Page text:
Humans

(Flinders University) Small children may one day avoid invasive, painful and often traumatic esophageal tube-testing for gut damage and celiac disease with a new method of simply blowing into a glass tube to provide effective diagnoses. Research published online in international journal Scientific Reports describes an exciting new breath test that could have global implications on how to detect gastrointestinal damage.
March 20, 2019
(American Phytopathological Society) A team of scientists at Penn State University set out to determine if nutrient history changed the function of soil microorganisms. The answer seems to be yes, and that soil treated with high amounts of phosphate can result in poorer plant performance, but even more intriguing, it appears that the soil microorganisms from this conditioned soil can negatively impact plant yield.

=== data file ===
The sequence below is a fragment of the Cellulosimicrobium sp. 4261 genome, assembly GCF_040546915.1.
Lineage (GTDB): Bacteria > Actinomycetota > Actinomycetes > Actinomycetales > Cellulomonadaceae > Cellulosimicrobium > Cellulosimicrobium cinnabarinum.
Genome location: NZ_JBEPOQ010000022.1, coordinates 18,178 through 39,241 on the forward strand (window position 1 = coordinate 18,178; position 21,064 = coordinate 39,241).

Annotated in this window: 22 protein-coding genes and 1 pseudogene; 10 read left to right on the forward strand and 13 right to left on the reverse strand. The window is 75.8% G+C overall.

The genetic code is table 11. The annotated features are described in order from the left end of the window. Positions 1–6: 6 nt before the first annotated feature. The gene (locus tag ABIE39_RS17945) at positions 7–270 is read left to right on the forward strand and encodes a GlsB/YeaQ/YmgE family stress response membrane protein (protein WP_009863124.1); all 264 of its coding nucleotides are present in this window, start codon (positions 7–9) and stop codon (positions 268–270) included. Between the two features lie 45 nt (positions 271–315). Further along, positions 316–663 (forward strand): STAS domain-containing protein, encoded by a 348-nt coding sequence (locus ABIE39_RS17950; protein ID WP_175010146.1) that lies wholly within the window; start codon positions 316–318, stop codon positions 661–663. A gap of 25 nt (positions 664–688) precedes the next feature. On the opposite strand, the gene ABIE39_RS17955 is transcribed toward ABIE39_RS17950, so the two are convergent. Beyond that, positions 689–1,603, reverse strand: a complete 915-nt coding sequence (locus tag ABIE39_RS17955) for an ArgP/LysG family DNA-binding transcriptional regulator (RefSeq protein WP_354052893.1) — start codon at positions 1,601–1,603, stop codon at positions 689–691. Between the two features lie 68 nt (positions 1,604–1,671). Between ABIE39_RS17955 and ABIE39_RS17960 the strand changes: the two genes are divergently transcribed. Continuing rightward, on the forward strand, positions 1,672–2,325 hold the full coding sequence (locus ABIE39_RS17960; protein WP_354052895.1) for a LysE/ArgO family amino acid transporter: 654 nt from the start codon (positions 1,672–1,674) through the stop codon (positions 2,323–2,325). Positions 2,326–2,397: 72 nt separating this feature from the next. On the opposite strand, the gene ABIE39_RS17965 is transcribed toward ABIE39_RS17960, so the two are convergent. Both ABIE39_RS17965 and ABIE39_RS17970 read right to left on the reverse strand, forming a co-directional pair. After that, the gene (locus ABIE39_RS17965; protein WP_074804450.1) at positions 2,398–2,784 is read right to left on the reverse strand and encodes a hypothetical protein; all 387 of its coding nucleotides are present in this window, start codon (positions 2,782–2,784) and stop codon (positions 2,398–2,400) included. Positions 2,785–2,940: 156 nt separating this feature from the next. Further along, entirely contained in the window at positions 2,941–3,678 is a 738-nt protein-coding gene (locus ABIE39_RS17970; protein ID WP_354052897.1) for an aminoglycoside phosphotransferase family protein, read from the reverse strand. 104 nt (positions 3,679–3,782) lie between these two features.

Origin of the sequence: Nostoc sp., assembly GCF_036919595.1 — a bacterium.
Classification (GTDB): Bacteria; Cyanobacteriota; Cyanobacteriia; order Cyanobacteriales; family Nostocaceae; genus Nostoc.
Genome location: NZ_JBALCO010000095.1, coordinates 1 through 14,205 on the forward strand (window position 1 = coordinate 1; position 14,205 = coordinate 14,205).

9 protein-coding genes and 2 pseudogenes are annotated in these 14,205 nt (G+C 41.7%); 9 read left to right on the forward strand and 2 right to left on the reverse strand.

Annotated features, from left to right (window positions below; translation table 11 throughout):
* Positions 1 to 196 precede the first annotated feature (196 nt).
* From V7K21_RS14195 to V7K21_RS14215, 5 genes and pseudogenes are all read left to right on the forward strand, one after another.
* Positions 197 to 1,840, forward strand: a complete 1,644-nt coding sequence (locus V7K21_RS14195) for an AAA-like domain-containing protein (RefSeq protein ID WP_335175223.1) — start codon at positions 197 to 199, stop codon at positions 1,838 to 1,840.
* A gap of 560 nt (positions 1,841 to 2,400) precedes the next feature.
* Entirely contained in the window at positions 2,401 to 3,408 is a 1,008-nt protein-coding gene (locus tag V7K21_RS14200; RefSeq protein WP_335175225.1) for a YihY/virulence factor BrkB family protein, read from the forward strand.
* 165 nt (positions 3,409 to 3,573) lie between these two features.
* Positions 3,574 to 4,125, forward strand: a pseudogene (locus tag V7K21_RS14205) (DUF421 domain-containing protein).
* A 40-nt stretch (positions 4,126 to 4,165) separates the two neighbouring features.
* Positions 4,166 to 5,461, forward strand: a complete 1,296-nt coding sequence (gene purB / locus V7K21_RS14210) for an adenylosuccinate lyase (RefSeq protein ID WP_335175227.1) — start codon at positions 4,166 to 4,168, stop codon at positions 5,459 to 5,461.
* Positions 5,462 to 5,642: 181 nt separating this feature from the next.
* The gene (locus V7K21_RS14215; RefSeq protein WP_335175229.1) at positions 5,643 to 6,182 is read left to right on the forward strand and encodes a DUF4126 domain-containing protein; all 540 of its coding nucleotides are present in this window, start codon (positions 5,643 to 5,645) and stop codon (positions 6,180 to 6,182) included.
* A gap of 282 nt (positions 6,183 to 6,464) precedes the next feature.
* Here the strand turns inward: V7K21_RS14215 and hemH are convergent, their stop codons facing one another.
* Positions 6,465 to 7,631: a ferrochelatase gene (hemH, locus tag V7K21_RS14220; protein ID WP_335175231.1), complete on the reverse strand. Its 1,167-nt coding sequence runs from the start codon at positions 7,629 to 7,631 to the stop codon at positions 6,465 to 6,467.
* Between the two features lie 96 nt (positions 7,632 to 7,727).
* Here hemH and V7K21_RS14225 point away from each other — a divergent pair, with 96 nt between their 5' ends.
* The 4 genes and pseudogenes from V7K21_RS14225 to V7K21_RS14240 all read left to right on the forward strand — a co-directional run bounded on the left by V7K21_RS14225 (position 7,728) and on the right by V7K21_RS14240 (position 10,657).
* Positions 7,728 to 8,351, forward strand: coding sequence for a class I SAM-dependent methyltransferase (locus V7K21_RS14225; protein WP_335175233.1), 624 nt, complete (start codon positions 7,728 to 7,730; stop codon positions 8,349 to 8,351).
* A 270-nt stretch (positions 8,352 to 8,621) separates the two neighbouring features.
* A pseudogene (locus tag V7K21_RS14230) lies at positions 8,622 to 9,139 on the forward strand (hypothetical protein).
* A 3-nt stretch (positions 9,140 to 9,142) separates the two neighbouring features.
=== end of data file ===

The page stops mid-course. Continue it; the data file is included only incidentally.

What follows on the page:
March 18, 2019
(European Association of Urology) Men who receive anti-hormonal treatment after having their prostate removed are 80 percent more likely to suffer from depression than men who don't receive this treatment. This leads researchers to suggest that patients receiving androgen deprivation therapy should be monitored for post-surgical depression. This is presented at the European Association of Urology congress in Barcelona.
March 17, 2019
(Intermountain Medical Center) Any time a pregnant woman presents in heart failure there are risks to both mother and baby. What does it take to protect the mother and her growing baby for the best possible outcome? According to clinicians at Intermountain Healthcare in Salt Lake City, the key to survival is a multidisciplinary team-based approach, involving cardiac and maternal/fetal/newborn specialists -- who normally don't work together -- to team up to successfully save mom and baby.
March 17, 2019